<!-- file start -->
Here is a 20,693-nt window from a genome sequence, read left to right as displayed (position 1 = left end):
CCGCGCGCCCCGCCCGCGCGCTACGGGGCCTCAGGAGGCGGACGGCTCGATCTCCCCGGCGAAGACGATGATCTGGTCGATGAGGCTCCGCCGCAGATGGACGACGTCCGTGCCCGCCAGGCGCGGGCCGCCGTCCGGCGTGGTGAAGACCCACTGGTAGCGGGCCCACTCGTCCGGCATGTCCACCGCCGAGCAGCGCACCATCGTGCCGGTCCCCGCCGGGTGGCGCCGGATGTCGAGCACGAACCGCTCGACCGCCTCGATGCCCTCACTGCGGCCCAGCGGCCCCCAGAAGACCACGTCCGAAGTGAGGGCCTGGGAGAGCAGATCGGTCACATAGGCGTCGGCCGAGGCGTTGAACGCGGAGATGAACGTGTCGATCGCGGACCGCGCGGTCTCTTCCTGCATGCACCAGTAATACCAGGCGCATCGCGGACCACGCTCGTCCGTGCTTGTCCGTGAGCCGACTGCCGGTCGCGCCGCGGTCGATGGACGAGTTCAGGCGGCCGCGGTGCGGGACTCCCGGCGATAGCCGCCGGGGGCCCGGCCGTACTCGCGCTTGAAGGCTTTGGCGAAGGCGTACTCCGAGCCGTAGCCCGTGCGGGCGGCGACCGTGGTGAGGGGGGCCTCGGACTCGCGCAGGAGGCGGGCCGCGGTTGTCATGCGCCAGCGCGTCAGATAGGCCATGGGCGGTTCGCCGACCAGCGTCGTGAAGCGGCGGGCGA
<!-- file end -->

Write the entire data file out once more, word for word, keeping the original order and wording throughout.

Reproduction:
Here is a 20,693-nt window from a genome sequence, read left to right as displayed (position 1 = left end):
CCGCGCGCCCCGCCCGCGCGCTACGGGGCCTCAGGAGGCGGACGGCTCGATCTCCCCGGCGAAGACGATGATCTGGTCGATGAGGCTCCGCCGCAGATGGACGACGTCCGTGCCCGCCAGGCGCGGGCCGCCGTCCGGCGTGGTGAAGACCCACTGGTAGCGGGCCCACTCGTCCGGCATGTCCACCGCCGAGCAGCGCACCATCGTGCCGGTCCCCGCCGGGTGGCGCCGGATGTCGAGCACGAACCGCTCGACCGCCTCGATGCCCTCACTGCGGCCCAGCGGCCCCCAGAAGACCACGTCCGAAGTGAGGGCCTGGGAGAGCAGATCGGTCACATAGGCGTCGGCCGAGGCGTTGAACGCGGAGATGAACGTGTCGATCGCGGACCGCGCGGTCTCTTCCTGCATGCACCAGTAATACCAGGCGCATCGCGGACCACGCTCGTCCGTGCTTGTCCGTGAGCCGACTGCCGGTCGCGCCGCGGTCGATGGACGAGTTCAGGCGGCCGCGGTGCGGGACTCCCGGCGATAGCCGCCGGGGGCCCGGCCGTACTCGCGCTTGAAGGCTTTGGCGAAGGCGTACTCCGAGCCGTAGCCCGTGCGGGCGGCGACCGTGGTGAGGGGGGCCTCGGACTCGCGCAGGAGGCGGGCCGCGGTTGTCATGCGCCAGCGCGTCAGATAGGCCATGGGCGGTTCGCCGACCAGCGTCGTGAAGCGGCGGGCGA